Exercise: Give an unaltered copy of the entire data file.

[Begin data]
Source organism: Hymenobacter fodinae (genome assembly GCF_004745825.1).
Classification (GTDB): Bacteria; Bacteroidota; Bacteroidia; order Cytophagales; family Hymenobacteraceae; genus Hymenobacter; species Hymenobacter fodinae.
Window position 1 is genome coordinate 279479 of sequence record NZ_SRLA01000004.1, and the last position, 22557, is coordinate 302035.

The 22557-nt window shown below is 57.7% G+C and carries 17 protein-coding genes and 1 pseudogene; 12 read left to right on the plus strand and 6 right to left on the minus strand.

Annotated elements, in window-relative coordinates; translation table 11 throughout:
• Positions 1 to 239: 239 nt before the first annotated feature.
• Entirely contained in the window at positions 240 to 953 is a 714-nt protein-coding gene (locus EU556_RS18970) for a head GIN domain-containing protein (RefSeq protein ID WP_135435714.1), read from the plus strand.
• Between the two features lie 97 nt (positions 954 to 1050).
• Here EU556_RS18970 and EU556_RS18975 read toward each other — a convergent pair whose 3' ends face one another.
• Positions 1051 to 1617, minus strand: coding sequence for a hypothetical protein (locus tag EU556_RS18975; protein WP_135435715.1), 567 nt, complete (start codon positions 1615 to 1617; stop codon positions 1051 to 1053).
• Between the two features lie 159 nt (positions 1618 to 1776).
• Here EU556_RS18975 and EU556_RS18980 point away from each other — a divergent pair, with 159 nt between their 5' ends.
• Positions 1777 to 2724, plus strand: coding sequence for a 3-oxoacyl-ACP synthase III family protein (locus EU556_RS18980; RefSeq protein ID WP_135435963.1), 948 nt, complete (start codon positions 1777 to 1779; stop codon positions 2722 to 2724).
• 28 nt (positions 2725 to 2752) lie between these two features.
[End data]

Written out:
Source organism: Hymenobacter fodinae (genome assembly GCF_004745825.1).
Classification (GTDB): Bacteria; Bacteroidota; Bacteroidia; order Cytophagales; family Hymenobacteraceae; genus Hymenobacter; species Hymenobacter fodinae.
Window position 1 is genome coordinate 279479 of sequence record NZ_SRLA01000004.1, and the last position, 22557, is coordinate 302035.

The 22557-nt window shown below is 57.7% G+C and carries 17 protein-coding genes and 1 pseudogene; 12 read left to right on the plus strand and 6 right to left on the minus strand.

Annotated elements, in window-relative coordinates; translation table 11 throughout:
• Positions 1 to 239: 239 nt before the first annotated feature.
• Entirely contained in the window at positions 240 to 953 is a 714-nt protein-coding gene (locus EU556_RS18970) for a head GIN domain-containing protein (RefSeq protein ID WP_135435714.1), read from the plus strand.
• Between the two features lie 97 nt (positions 954 to 1050).
• Here EU556_RS18970 and EU556_RS18975 read toward each other — a convergent pair whose 3' ends face one another.
• Positions 1051 to 1617, minus strand: coding sequence for a hypothetical protein (locus tag EU556_RS18975; protein WP_135435715.1), 567 nt, complete (start codon positions 1615 to 1617; stop codon positions 1051 to 1053).
• Between the two features lie 159 nt (positions 1618 to 1776).
• Here EU556_RS18975 and EU556_RS18980 point away from each other — a divergent pair, with 159 nt between their 5' ends.
• Positions 1777 to 2724, plus strand: coding sequence for a 3-oxoacyl-ACP synthase III family protein (locus EU556_RS18980; RefSeq protein ID WP_135435963.1), 948 nt, complete (start codon positions 1777 to 1779; stop codon positions 2722 to 2724).
• 28 nt (positions 2725 to 2752) lie between these two features.